My immediate analysis of White Noise is that it's a bit of a Magic Eye painting. Any individual patch of prose is fairly unpleasant and incoherent; unfocusing (or focusing, depending on your philosophical stance, I suppose) your eyesight and focusing on the gestalt reveals something, even if that something is only reflexively revelatory rather than having beauty or novelty in its own right — not unlike the most photographed barn in the world, which makes you think "hmm, am I deriding this book for it accomplishing exactly what DeLillo wanted it to accomplish", which makes you re-evaluate the book, and so on and so forth. It's an infinite fractal of the tenuous (and accelerated, as DeLillo would have us believe, over the past forty years) battle between reality and perception.

It's also, unfortunately, not a particularly enjoyable book. I mean that in a literal sense: I felt like I was being lectured at, and being lectured at by a professor who couldn't stick to a couple through-lines but insisted on a barrage of metaphors and aside that were all meant to convey the same thing.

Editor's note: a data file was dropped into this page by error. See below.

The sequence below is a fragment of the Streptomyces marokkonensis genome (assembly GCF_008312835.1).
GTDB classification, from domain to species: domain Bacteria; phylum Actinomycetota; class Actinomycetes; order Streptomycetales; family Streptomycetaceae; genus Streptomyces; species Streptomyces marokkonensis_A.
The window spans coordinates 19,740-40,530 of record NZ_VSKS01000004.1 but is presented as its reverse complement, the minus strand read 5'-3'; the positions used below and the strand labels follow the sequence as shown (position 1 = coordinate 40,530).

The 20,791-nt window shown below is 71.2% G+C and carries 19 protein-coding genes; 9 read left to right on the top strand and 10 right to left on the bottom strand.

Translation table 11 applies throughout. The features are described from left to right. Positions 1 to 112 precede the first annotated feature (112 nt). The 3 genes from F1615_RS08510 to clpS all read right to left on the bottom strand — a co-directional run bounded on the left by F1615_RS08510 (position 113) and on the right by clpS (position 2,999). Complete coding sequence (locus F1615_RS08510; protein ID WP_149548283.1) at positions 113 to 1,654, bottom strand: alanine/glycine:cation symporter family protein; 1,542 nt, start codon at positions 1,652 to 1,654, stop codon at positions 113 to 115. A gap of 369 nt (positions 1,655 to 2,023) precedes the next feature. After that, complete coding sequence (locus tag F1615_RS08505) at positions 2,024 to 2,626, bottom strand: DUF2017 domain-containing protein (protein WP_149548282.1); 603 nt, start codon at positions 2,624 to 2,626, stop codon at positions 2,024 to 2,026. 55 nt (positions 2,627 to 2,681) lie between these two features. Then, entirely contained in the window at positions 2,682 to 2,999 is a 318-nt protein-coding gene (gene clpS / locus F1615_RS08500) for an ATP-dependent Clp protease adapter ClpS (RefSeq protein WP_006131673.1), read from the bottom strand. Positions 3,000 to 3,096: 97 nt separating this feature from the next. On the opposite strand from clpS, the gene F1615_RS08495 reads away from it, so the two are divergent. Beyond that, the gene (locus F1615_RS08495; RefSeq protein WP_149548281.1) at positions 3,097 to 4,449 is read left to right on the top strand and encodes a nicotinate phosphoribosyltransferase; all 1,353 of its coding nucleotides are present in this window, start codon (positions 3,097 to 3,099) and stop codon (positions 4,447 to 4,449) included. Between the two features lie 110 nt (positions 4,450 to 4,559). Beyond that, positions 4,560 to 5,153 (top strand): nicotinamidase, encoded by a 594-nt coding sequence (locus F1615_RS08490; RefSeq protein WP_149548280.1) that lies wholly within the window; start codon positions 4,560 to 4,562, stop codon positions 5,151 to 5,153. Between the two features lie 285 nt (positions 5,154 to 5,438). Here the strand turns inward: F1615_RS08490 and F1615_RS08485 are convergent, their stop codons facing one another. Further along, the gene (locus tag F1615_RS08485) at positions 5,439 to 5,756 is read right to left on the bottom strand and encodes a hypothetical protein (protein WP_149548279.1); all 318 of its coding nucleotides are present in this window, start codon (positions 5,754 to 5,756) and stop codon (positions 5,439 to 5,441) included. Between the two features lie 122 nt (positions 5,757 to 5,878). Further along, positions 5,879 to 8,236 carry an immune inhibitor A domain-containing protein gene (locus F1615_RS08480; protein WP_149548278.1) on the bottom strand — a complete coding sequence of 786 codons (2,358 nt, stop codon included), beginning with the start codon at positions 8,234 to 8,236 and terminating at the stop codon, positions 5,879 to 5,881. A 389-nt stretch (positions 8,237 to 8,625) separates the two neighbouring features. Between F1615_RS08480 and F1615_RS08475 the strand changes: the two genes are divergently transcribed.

I think the common riposte to most complaints about the prose and writing is "duh, that's the point." Which feels like, again, a bit of a self-reflective cop-out: it's easy and cheap to say that the dialogue is shallow because it reflects the shallowness of a decadent consumerist zeitgeist.

The book had a couple moments of beauty (I thought the climactic scene in Germantown, from Glandey's repeated refrain of his battle plan to the absurdist encounter with the atheist nuns, was the strongest passage of books; the metaphor of a toxic event making the sunsets prettier was just the right level of heavy-handed) but I just straight up didn't have a good time reading it, and suspect that a lot of its pioneering aspects in 1985 have since been co-opted by more interesting and more impressive postmodern works. I don't regret reading it — I finally get what DeLillo is about! — but I felt like it was more of a lecture than a work of art.



I want to immerse myself in American magic and dread.

He’d once told me that the art of getting ahead in New York was based on learning how to express dissatisfaction in an interesting way.

“I’ll give anyone in this car five dollars,” Heinrich said, “if they can name the population of Bolivia.” “Bolivians,” my daughter said.

Whatever relaxes you is dangerous.

If there is a secular equivalent of standing in a great spired cathedral with marble pillars and streams of mystical light slanting through two-tier Gothic windows, it would be watching children in their little bedrooms fast asleep.

“Do you feel heroic?” “No.” “Then you probably aren’t.”

Lightning bolt
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